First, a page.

"I’m ready," Joe said, taking cover behind a tree.
The airplane didn’t circle the area in reconnaissance. It made one approach. The children were restless with anticipation. Their dreams were coming true. While they all kept their eyes trained on the landing airplane, Linc’s were busily scanning the area for any sign of troop movement.
The pilot made a faultless landing and the airplane taxied to a stop directly in front of the old watchtower, in perfect accordance with the plan.
"Go." Linc gave Kerry a gentle push.
Tightly clasping Lisa against her chest, she took several hesitant steps into the clearing.
"Go!" This time Linc roared his command.
Kerry broke into a dead ran, yelling for the children to do the same. She could hear the heavy thud of Linc’s boots close behind them. They had closed almost half the dis tance between them and the airplane when the first shots were fired. Kerry froze; the children screamed.
"Go on, don’t stop," Linc shouted.
He spun around and sprayed the air with machine gun bullets, aiming in the general direction of their as yet unseen attackers. He saw answering gunfire. The trees seemed to spit flames no larger than those of a cigarette lighter, but [ he could hear bullets peppering the ground all around him. He rattled off another round and turned to chase after Kerry and the children, who had almost reached the plane. Miraculously none of them had been hit, though some of them | were screaming in terror.
The door of the plane was already open. Linc turned again. The wall of the jungle now seemed to be alive with troops firing weapons. Apparently Juan hadn’t been successful in diverting them. Linc only hoped that the boy hadn’t been found out.
From the corner of his eye he saw Joe leave his cover and fire his machine gun. He shredded jungle plants and sent a few soldiers scampering for cover, before he jumped back behind his tree.
"Good boy," Linc muttered. He glanced over his shoulder and saw that the children were being pulled into the plane. Running backward and firing from the hip, he went to assist them on board.
It was when he glanced behind him again, that he saw Jeeps loaded with troops moving out of the line of trees on the other side of the border. Montenegro’s neighboring nation was impartial, but they were coming out to investigate. An officer in the first Jeep, holding a bullhorn to his mouth, shouted an order at him. Linc didn’t understand it, but he got the general meaning when the soldiers began firing warning shots.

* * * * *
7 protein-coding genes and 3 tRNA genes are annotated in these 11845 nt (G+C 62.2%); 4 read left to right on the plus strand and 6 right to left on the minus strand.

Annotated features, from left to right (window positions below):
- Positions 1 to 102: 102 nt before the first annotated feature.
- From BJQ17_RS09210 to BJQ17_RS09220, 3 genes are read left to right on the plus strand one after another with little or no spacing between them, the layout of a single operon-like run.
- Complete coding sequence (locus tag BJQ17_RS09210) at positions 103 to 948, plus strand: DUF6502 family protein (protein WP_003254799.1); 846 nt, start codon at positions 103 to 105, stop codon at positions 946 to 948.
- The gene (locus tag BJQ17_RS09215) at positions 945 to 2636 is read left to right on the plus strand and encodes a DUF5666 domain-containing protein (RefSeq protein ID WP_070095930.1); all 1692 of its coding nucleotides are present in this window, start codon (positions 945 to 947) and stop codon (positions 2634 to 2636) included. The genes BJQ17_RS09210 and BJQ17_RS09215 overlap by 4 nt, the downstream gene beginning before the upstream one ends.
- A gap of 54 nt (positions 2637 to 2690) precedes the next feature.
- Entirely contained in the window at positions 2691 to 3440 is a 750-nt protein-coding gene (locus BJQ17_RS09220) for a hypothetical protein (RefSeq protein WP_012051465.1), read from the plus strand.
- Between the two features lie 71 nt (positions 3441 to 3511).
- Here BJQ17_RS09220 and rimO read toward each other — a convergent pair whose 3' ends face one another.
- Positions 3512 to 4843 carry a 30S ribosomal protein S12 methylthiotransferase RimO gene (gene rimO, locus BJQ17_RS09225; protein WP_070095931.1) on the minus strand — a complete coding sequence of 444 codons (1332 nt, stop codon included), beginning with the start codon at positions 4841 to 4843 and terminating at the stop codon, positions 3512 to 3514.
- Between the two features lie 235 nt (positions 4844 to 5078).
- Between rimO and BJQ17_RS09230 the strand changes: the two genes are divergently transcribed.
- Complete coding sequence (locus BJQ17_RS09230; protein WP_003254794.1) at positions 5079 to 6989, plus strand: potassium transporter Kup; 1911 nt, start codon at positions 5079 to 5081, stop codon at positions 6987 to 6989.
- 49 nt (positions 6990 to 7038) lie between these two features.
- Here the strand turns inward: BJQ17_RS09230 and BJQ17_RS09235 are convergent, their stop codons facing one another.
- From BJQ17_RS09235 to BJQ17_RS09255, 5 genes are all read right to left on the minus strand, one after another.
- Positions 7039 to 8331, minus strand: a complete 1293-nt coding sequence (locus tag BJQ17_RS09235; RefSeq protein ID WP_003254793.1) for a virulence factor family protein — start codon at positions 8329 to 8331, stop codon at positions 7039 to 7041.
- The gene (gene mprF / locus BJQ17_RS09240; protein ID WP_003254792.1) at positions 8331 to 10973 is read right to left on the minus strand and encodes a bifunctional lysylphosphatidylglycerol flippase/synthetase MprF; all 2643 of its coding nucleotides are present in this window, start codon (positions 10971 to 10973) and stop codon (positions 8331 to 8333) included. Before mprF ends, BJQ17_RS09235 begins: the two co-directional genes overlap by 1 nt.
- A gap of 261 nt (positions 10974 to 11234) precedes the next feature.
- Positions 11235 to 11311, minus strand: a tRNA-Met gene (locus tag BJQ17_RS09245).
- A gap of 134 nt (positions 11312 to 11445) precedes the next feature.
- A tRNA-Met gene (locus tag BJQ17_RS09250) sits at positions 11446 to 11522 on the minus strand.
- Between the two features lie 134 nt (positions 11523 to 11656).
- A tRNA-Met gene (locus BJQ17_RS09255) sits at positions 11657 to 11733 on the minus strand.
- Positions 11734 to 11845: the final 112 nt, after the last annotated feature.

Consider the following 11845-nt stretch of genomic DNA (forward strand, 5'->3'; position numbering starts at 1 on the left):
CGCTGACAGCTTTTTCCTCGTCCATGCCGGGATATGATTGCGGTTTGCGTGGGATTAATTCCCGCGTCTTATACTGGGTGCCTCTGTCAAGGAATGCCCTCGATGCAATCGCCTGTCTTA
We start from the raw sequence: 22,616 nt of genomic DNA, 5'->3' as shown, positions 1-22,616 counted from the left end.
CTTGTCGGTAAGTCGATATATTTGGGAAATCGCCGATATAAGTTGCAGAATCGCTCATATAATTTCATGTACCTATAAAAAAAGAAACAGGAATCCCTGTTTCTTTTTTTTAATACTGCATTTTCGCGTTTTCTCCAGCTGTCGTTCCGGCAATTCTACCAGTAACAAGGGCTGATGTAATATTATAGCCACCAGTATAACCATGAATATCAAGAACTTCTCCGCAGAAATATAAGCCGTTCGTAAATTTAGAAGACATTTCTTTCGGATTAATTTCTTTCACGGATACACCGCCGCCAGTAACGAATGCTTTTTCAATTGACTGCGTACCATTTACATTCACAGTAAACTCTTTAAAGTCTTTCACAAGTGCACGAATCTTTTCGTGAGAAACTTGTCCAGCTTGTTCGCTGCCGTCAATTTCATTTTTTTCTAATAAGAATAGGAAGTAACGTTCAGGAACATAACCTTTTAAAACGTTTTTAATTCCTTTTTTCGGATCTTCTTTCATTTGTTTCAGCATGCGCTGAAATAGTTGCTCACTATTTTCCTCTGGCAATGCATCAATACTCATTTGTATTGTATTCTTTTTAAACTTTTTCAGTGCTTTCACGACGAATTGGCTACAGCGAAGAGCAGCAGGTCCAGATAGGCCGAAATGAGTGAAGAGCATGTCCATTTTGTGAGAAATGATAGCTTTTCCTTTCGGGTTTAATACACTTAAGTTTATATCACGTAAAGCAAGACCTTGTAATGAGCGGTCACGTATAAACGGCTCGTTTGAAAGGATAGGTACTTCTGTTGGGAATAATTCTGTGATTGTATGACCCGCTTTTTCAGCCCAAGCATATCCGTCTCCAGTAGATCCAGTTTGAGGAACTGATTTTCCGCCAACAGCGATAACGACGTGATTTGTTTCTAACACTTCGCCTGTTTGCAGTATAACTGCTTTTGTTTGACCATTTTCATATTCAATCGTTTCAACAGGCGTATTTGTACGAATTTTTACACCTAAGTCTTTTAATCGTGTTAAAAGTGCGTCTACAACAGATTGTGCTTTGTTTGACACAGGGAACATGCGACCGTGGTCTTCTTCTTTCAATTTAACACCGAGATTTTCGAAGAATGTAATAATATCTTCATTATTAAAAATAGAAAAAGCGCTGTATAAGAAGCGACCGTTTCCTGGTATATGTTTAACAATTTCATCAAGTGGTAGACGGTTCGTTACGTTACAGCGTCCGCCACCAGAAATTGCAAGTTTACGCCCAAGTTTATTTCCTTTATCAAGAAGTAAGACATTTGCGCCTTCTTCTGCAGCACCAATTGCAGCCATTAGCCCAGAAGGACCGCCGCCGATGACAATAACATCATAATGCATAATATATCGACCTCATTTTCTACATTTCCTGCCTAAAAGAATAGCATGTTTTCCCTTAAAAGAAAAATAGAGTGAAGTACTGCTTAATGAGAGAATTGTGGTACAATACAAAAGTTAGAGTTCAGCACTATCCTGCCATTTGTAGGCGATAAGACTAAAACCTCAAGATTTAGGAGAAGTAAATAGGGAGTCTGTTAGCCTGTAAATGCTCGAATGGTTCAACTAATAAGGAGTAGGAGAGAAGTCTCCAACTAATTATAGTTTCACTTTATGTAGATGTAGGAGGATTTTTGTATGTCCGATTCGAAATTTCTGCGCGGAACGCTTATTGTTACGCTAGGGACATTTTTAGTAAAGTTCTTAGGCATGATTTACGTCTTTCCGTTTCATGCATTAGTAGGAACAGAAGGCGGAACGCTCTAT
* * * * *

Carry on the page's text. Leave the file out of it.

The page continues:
"Shit!"
Now they had armies shooting at them from both sides.
One of the children stumbled and went down. Linc raced over to him, scooped him up, and ran at a crouch toward the door of the plane.
"Was Mike shot?" Kerry shouted over the whine of the plane’s engine and the persistent gunfire.
"Just fell I think. Get in the damn airplane!"
Lisa was being lifted out of Kerry’s arms and swung up into the fuselage. Linc shoved Mike toward the pair of reaching hands. The terrified little boy, tears making muddy tracks down his dusty face, was hauled inside to safety. All the children were now inside, except Joe, who was doing enough damage to frustrate the guerrillas and keep them under cover. But bis ammunition would run out soon.
"Get in the plane!" Linc repeated to Kerry.
"But you and Joe – "
"For god’s sake, don’t argue with me now!"
Apparently the man in the plane was of the same mind as Linc. Still protesting, Kerry was pulled inside. "If anything happens to me, get them the hell out of here," Linc shouted to the blond-headed man.
"No! "Kerry screamed.
Linc looked directly at her. The briefest but most puissant look passed between them, then Linc turned abruptly and began running back toward the line of trees, firing the machine gun as he ran.
"What’s he doing?" Cage Hendren asked. "Why didn’t he get in?"